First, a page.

What is the Skeletal System?
The skeletal system works with the muscular system to give structure to an animal's body, and allow it to move. The skeleton stores important minerals like calcium and phosphorus, produces blood and immune cells and protects the inner organs. The skeletal system consists of all the bones in the body as well as the connecting cartilage, tendons and ligaments. The teeth are also considered part of the skeletal system.
Types of Skeletons
All vertebrates, including humans, have an endoskeleton: an interior skeletal system of bones and cartilage, linked and moved by muscle. Insects have an exoskeleton, a hard outer shell that encases the inner organs and muscles. Animals like earthworms and jellyfish have hydrostatic skeletons, which are fluid-filled compartments moved by muscle contraction.
What is Bone?
Bone appears hard and rock-like in a dead skeleton, but the bone of a living animal is itself a living substance. Bone continuously remakes itself, generating new cells to replace worn-out cells. Most bones consist of two types of tissue. The outer tissue is dense, compact and hard. It protects the spongy, porous interior. Some bones contain marrow, which produces essential blood and immune cells.
Parts of the Skeletal System
The skeletal system is divided into two main parts: the axial skeleton and the appendicular skeleton. The axial skeleton consists of the skull, sternum (breast plate), vertebrae and ribs. The appendicular skeleton includes the pelvis and shoulder girdle as well as the appendages--the arms, hands, legs and feet.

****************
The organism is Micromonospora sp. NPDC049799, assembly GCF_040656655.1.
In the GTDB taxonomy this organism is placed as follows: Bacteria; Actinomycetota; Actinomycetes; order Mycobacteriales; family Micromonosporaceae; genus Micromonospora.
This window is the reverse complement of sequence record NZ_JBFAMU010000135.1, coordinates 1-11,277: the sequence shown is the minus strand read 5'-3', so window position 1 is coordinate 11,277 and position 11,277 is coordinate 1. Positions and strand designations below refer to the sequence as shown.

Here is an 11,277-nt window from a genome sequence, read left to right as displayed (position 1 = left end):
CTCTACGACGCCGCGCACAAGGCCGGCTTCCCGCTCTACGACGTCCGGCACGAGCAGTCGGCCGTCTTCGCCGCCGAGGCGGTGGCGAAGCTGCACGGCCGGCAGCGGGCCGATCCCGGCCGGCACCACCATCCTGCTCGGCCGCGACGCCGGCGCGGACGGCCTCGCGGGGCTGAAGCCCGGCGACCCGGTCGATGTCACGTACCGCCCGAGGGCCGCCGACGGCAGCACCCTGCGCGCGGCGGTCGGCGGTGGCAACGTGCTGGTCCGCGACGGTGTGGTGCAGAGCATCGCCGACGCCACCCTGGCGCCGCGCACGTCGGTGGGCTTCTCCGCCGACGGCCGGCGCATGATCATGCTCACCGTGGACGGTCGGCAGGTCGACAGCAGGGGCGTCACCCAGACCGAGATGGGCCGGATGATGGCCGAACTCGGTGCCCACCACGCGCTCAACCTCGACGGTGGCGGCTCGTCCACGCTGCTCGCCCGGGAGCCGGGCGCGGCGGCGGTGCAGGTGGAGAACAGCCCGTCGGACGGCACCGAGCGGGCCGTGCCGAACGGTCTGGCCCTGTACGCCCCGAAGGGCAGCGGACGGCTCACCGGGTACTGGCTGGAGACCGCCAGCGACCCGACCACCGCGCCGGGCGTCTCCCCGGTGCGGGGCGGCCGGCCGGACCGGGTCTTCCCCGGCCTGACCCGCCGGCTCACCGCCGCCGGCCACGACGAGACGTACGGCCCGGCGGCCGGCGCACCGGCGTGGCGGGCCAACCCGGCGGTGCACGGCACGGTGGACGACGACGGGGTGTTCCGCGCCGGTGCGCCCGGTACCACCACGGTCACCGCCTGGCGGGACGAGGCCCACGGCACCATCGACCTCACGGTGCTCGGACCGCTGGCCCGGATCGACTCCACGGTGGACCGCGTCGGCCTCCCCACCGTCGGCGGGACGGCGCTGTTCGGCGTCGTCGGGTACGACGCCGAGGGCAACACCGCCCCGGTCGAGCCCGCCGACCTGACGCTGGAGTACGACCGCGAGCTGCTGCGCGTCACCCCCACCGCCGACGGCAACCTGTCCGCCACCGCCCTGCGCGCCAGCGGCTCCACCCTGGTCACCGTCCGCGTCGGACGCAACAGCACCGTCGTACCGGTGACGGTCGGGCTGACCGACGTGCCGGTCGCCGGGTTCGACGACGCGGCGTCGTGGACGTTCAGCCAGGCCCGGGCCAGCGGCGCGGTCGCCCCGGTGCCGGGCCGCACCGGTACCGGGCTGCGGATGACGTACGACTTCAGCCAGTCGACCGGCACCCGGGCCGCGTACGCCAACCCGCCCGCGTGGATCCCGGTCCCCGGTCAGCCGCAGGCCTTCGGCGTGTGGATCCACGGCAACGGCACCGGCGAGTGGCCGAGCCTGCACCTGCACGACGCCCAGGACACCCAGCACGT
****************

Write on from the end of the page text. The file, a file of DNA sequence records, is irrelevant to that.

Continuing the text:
Joints are places where two bones connect. Different joint structures allow for different types of movement. Examples include the rotating ball-and-socket joint of the shoulder, the pivot joint of the elbow and the hinge joint of the knee.
Cartilage, Tendons and Ligaments
Cartilage is a gel-like substance that provides protective cushioning to joints. Cartilage also gives structure to parts of the body such as the ears and nose. Tendons are flexible, non-elastic cords that attach muscles to the bone. Ligaments are short, tough, flexible bands that attach bones to a joint or to each other.
Disorders of the Skeletal System
Osteoporosis is a loss of bone tissue that results in fragile, brittle bones. Caused by deficiencies of calcium and Vitamin D, osteoporosis is most common in postmenopausal women. Osteoarthritis is the degeneration of cartilage, causing stiffness and pain in the joints. It is a common age-related disorder, and also can be caused by overuse. Rheumatoid arthritis is a chronic degenerative disease that causes painful inflammation of the joints, especially the hands, feet, ankles and wrists.
A newborn baby has around 300 bones. As the child grows, some bones fuse together. By age 25, the average adult has a little more than 200 bones. The longest bone in the body is the femur, or thigh bone. The biggest bone is the pelvis, which is made up of six separate bones fused together. The smallest bone is the size of a grain of rice, and is located inside the ear. The bones of the hands and feet make up more than half the body's bones.